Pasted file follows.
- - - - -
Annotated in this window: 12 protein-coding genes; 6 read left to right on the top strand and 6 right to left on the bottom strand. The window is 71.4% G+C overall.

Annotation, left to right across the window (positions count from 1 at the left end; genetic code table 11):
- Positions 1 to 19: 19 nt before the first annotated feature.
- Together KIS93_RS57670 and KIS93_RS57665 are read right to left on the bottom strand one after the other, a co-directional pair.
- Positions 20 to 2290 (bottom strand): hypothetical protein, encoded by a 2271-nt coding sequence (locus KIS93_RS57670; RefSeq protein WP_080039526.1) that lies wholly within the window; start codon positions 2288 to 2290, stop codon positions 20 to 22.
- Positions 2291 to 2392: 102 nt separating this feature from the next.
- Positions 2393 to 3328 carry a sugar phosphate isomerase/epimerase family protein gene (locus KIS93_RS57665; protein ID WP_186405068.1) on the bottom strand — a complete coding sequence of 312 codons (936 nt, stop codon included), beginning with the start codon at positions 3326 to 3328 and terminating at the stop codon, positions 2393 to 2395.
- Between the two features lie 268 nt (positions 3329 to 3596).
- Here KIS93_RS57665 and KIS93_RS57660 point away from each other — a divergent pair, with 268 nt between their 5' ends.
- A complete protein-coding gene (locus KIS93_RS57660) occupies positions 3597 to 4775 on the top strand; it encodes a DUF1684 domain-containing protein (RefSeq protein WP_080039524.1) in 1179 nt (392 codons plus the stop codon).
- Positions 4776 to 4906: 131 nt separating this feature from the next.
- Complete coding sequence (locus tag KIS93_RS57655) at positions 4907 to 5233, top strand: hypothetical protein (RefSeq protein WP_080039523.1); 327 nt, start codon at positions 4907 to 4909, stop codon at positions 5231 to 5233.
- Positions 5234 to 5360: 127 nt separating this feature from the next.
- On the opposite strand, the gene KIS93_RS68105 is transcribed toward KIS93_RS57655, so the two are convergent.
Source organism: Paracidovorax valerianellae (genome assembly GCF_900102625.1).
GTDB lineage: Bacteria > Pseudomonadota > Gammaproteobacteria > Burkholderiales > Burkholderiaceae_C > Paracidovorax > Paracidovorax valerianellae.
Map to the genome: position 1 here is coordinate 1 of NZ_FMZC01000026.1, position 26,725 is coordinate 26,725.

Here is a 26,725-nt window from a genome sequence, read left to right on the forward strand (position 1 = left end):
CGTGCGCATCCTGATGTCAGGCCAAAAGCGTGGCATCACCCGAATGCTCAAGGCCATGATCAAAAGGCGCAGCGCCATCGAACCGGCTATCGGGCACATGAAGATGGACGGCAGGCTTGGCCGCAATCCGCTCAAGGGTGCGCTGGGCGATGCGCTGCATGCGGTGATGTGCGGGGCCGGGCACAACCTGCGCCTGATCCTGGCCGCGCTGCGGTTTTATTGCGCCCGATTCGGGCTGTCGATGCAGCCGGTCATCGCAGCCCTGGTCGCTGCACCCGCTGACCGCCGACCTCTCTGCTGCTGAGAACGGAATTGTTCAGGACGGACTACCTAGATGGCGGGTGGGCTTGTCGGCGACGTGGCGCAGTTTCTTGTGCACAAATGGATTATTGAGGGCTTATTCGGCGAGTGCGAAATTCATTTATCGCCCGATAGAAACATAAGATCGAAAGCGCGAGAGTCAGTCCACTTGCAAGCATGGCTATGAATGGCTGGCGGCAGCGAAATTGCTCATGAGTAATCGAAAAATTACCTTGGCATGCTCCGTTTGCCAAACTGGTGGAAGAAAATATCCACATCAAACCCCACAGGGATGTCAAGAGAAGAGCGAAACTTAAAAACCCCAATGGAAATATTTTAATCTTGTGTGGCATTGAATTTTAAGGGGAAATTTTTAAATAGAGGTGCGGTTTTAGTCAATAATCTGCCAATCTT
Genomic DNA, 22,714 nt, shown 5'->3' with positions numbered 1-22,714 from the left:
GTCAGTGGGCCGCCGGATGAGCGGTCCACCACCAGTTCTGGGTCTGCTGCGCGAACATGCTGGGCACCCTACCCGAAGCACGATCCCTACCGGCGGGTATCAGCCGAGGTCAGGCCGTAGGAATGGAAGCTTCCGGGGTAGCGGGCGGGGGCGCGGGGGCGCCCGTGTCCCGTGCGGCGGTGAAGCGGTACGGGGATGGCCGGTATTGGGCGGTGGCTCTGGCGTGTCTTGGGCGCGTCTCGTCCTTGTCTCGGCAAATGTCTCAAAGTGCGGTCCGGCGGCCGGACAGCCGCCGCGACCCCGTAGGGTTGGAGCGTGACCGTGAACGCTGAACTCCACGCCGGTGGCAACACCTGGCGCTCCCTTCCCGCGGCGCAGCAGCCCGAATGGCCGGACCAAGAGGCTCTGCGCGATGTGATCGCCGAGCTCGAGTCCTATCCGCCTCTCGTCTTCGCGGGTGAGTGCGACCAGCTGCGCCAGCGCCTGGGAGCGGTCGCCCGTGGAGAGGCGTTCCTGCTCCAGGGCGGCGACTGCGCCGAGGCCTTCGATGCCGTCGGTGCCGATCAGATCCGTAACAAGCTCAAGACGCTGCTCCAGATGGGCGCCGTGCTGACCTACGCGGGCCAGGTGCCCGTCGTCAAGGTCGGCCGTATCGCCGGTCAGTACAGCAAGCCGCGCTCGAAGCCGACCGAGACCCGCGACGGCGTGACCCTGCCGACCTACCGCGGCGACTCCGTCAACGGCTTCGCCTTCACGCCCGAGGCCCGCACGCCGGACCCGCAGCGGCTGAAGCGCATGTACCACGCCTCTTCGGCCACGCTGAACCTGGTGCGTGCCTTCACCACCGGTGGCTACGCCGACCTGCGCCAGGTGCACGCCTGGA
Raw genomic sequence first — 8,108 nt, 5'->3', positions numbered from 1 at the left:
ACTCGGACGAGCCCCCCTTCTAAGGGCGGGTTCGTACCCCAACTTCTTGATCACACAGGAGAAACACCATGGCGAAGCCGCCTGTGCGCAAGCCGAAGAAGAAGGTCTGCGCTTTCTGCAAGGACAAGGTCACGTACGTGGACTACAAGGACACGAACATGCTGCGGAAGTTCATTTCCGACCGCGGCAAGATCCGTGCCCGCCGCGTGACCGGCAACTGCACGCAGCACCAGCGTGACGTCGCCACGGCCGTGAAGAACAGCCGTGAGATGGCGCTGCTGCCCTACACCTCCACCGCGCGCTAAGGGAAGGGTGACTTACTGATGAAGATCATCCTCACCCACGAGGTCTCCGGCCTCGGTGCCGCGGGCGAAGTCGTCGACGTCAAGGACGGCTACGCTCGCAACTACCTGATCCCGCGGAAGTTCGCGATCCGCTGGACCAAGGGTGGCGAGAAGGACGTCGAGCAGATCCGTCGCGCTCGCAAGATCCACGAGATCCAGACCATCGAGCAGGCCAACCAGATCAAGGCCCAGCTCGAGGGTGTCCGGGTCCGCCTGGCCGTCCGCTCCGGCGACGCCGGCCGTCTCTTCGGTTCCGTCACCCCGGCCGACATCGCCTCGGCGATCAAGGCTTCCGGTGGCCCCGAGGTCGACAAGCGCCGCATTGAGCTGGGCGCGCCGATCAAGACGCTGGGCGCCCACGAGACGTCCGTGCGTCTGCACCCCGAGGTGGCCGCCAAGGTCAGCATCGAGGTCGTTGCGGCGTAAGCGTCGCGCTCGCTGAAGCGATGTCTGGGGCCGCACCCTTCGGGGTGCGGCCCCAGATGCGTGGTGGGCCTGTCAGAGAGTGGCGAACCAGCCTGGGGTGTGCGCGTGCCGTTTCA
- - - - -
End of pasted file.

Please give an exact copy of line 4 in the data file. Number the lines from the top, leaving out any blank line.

- Together KIS93_RS57670 and KIS93_RS57665 are read right to left on the bottom strand one after the other, a co-directional pair.